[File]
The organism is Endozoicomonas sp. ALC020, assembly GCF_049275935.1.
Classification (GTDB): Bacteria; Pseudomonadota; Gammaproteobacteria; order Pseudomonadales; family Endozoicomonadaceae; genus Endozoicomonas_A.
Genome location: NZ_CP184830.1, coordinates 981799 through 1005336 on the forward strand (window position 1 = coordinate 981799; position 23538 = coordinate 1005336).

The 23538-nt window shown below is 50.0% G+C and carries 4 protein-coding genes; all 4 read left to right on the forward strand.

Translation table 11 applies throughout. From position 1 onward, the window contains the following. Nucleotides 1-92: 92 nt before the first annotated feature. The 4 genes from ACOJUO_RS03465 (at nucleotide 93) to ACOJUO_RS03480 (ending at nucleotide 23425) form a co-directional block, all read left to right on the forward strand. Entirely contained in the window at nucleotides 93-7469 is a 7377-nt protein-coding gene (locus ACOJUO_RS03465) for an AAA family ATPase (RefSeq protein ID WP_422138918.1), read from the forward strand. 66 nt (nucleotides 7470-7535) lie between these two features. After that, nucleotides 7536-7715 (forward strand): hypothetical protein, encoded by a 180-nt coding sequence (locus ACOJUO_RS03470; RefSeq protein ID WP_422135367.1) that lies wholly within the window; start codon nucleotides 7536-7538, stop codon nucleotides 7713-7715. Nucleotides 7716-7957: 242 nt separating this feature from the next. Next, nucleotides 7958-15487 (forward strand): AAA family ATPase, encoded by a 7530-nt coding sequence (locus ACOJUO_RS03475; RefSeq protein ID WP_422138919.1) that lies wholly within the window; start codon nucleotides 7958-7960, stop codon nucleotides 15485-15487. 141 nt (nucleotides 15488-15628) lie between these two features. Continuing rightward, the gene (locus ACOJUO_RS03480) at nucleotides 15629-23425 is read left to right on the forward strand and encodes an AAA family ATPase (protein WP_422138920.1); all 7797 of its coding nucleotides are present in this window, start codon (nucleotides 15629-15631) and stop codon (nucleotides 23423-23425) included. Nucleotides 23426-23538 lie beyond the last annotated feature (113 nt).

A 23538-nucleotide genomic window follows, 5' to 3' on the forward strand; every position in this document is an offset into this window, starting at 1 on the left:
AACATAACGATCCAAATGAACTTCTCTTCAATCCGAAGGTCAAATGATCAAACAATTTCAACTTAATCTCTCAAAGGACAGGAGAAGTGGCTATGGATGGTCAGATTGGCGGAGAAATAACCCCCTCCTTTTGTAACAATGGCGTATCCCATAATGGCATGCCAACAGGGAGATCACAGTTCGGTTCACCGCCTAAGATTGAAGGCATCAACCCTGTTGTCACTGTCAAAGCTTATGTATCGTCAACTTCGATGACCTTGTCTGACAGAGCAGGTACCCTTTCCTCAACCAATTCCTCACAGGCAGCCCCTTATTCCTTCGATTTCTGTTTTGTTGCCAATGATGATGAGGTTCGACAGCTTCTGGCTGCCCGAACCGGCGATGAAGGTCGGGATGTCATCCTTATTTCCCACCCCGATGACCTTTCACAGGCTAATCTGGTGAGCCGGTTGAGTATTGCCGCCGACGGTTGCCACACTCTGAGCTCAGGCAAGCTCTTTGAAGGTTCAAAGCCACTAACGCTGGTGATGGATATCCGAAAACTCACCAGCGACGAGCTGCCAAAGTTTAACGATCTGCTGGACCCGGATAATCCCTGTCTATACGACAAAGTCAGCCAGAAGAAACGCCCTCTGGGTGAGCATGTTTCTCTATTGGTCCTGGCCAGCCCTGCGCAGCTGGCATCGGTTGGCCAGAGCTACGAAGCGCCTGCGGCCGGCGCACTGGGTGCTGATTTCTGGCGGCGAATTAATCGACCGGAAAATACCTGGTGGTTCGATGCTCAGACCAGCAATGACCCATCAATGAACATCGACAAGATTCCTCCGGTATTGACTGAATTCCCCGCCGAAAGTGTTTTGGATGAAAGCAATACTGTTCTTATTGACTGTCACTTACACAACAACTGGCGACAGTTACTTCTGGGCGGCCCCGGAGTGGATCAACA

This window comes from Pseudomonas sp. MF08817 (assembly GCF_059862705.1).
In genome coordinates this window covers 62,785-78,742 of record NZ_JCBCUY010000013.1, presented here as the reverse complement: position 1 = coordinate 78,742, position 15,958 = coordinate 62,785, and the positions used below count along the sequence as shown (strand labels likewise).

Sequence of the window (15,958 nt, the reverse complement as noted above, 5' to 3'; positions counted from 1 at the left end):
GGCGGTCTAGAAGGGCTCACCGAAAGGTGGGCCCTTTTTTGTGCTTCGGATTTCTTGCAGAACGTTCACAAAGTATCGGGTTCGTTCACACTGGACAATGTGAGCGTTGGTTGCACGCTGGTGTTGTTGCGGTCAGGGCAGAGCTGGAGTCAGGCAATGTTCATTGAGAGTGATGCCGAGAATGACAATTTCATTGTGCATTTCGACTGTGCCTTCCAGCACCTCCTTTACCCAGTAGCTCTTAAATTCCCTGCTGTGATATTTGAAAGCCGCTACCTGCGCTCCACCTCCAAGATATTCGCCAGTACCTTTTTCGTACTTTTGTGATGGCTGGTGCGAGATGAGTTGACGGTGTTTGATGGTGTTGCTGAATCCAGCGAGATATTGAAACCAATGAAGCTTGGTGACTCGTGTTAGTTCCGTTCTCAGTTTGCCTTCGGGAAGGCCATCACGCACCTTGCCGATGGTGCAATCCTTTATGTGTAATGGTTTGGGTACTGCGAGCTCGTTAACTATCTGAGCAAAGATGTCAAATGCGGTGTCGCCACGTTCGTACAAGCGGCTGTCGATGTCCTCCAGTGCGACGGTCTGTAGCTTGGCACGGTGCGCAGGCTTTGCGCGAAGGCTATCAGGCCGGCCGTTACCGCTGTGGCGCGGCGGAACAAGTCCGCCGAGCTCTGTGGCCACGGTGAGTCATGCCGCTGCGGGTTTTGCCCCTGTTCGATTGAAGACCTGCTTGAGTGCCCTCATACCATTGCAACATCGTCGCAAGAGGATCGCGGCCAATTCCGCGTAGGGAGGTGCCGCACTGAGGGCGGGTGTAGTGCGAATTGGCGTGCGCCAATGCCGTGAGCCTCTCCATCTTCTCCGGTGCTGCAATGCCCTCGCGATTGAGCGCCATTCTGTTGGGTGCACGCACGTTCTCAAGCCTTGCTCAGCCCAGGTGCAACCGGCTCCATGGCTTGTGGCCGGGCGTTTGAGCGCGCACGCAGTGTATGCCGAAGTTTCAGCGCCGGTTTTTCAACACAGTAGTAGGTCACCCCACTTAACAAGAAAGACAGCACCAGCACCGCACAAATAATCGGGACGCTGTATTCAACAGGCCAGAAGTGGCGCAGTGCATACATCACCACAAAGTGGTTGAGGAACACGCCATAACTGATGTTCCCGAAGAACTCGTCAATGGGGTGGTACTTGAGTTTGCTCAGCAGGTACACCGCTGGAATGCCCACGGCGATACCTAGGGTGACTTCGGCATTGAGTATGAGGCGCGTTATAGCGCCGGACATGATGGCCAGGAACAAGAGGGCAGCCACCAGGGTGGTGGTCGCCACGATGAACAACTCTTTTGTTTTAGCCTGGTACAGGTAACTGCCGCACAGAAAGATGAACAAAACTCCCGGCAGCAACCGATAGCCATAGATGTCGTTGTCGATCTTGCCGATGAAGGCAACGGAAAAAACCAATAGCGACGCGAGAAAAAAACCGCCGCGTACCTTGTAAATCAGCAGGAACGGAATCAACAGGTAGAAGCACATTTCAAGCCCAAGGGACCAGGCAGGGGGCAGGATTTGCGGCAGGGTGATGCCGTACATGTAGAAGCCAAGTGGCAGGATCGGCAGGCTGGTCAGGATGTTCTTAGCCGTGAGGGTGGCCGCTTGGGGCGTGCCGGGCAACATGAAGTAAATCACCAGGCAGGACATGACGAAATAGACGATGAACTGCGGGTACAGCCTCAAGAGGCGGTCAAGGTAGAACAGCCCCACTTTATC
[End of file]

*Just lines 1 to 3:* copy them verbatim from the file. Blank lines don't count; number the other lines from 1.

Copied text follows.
The organism is Endozoicomonas sp. ALC020, assembly GCF_049275935.1.
Classification (GTDB): Bacteria; Pseudomonadota; Gammaproteobacteria; order Pseudomonadales; family Endozoicomonadaceae; genus Endozoicomonas_A.
Genome location: NZ_CP184830.1, coordinates 981799 through 1005336 on the forward strand (window position 1 = coordinate 981799; position 23538 = coordinate 1005336).